The Plaintiff’s Allegations

It is reported that the plaintiff’s decedent was cared for by the defendant internal medicine physician and the defendant pulmonologist. She ultimately died of lung cancer that had metastasized. The plaintiff then filed a complaint asserting medical malpractice claims against the defendants, arguing that their failure to diagnose and treat the decedent’s cancer led to her demise. The defendants each filed motions for summary judgment. The trial court granted the motion as to the defendant internal medicine doctor but denied it as to the defendant pulmonologist. The plaintiff and defendant pulmonologist appealed.

Standard of Review for Summary Judgment Motions in Medical Malpractice Cases

On appeal, the court explained the standard for review for summary judgment motions in medical malpractice cases. In order to demonstrate a prima facie case of liability in a medical malpractice lawsuit, a plaintiff has to prove that the defendant departed from the accepted practice of medicine and set forth evidence showing that the departure was the proximate cause of the harm alleged. Continue reading

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A medical malpractice lawsuit, like most civil claims, must be pursued in a timely manner; otherwise, the injured party may waive the right to recover damages. In some instances, though, plaintiffs that fail to file cases within the applicable statute of limitations may nonetheless be able to proceed with their claims if they can show that the statute was tolled. In a recent opinion issued in a medical malpractice case, a New York court discussed tolling of the statute of limitations for harm caused by foreign objects left in a person after surgery. If you suffered harm due to errors committed during surgery, it is advisable to speak to a Rochester medical malpractice lawyer to determine your potential claims.

The Plaintiff’s Claims

It is reported that the plaintiff visited the emergency department of the defendant hospital when she was ten years old with complaints of abdominal pain. She was diagnosed with appendicitis and underwent an emergency appendectomy which was performed by the defendant. Fourteen years later, she instituted a medical malpractice lawsuit against the defendants, alleging that foreign objects were left inside of her body following the surgery, causing her to suffer reproductive and gastrointestinal issues, and pain. The defendants moved to have the plaintiff’s claims dismissed, arguing that she failed to pursue them within the time provided by the applicable statute of limitations.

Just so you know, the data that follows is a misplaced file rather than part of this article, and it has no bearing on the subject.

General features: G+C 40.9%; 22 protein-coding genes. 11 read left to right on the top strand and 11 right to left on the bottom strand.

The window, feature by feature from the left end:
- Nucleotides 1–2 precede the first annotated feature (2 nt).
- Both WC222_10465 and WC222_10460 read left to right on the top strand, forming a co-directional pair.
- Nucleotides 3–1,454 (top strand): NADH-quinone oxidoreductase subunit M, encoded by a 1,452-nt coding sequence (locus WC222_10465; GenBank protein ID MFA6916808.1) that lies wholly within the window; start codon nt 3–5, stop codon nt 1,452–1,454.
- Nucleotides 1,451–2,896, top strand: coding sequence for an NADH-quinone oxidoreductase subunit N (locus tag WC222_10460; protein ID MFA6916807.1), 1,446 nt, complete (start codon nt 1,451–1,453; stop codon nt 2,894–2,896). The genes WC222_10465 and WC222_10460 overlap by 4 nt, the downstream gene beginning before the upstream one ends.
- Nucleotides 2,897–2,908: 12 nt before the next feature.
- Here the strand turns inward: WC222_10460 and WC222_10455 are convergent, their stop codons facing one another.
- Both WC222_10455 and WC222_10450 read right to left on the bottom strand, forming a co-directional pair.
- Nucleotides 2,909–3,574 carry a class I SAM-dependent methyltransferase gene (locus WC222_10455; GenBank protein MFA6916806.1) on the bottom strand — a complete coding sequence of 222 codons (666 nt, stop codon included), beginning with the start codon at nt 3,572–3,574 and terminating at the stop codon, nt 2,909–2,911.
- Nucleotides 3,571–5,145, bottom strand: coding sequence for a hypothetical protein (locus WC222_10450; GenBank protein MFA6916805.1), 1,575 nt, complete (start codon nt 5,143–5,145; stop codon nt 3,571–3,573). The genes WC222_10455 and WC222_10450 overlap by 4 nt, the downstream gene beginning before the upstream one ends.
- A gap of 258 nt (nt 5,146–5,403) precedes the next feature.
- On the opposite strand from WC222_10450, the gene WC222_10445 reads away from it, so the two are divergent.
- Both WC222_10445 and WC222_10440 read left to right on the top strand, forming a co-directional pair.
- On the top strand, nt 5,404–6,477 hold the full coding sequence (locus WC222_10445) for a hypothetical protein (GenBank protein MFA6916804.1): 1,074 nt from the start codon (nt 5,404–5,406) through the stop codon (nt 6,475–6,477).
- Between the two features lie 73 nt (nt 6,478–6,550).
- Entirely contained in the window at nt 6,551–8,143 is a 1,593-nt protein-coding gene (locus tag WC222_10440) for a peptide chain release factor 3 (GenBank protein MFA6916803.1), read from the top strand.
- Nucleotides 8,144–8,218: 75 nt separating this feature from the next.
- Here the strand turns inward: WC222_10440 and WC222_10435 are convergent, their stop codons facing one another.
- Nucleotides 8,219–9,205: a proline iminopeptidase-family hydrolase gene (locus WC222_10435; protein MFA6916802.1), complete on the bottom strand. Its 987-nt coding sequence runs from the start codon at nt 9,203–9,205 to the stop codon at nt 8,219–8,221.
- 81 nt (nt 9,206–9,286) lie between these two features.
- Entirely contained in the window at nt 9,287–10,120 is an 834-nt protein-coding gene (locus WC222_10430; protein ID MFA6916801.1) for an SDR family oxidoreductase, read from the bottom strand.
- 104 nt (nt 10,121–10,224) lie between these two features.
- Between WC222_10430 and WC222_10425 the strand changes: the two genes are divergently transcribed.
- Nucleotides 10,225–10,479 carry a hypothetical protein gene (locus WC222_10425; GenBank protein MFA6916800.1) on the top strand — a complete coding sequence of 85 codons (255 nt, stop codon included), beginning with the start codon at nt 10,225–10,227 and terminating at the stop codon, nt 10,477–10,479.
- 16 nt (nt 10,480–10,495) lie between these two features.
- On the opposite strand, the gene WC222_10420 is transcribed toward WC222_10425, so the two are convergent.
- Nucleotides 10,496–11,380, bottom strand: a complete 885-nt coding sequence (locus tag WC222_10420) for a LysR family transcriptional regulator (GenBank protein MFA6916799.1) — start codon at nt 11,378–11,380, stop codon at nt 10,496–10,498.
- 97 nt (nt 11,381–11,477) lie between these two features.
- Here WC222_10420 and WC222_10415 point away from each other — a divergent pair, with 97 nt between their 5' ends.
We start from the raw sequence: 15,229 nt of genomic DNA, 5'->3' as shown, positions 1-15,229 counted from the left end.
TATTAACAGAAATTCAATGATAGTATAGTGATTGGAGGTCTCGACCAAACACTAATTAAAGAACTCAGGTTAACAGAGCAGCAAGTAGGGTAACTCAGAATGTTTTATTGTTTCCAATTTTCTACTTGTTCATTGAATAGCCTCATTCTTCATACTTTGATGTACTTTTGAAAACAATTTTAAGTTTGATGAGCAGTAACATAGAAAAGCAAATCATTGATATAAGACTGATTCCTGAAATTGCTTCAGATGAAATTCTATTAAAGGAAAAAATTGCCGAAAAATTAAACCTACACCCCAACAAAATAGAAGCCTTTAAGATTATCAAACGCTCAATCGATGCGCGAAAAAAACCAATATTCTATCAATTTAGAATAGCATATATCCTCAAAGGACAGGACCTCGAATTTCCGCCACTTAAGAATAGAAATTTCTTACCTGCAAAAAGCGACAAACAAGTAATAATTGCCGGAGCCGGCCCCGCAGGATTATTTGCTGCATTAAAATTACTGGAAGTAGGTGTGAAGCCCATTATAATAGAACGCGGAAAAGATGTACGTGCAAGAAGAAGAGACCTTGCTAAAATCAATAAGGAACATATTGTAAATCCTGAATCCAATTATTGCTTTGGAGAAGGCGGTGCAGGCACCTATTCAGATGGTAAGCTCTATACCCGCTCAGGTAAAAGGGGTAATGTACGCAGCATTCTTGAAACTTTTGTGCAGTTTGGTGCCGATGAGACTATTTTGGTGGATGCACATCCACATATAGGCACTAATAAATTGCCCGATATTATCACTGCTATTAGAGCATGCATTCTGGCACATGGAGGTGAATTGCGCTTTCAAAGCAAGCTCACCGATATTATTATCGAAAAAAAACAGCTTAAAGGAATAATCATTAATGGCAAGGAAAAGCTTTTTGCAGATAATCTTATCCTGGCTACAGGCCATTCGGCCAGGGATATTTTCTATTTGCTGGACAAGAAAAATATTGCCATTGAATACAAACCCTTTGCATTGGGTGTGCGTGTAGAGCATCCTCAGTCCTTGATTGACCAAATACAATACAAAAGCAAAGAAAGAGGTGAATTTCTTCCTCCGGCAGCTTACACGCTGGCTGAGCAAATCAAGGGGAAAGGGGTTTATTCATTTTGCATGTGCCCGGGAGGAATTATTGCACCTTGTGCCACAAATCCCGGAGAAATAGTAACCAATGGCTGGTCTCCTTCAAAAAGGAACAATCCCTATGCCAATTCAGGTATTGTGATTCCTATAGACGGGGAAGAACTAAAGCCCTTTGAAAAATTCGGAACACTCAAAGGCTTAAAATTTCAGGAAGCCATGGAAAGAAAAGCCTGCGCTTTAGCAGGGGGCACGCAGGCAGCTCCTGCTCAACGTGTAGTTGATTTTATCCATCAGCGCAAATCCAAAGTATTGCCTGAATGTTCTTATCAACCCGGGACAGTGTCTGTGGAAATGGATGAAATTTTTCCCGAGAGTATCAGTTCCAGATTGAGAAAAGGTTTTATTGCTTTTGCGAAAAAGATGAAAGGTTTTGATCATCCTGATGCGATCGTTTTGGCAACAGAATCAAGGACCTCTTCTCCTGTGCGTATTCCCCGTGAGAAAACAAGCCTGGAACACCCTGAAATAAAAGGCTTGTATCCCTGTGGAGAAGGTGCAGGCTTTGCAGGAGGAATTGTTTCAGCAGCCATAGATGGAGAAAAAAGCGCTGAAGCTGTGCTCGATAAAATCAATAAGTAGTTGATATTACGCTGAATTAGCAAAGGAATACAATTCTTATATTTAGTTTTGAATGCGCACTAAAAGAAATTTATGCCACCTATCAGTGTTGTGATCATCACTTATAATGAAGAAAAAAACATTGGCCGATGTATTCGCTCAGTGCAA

Tolling of the Statute of Limitations in Medical Malpractice Cases

Under New York law, the statute of limitations for a medical malpractice claim is typically two years and six months from the date the cause of action accrued. There is an exception, though, for cases that arise out of the discovery that a foreign object was left in the body of the patient. In such instances, the action may be commenced within one year of the date of the discovery of the foreign object or the revelation of facts that would lead to such discovery, whichever is earlier. Continue reading

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Doctors owe their patients a duty to provide the care expected of a reasonable practitioner working in the same specialty. They are not, however, typically expected to render treatment that exceeds the scope of their practice area. This was demonstrated in a recent New York opinion, in which the court dismissed the plaintiff’s claims against a doctor specializing in pulmonology. If you sustained damages due to the careless acts of a physician, it is smart to meet with a dedicated Rochester medical malpractice lawyer to assess your rights.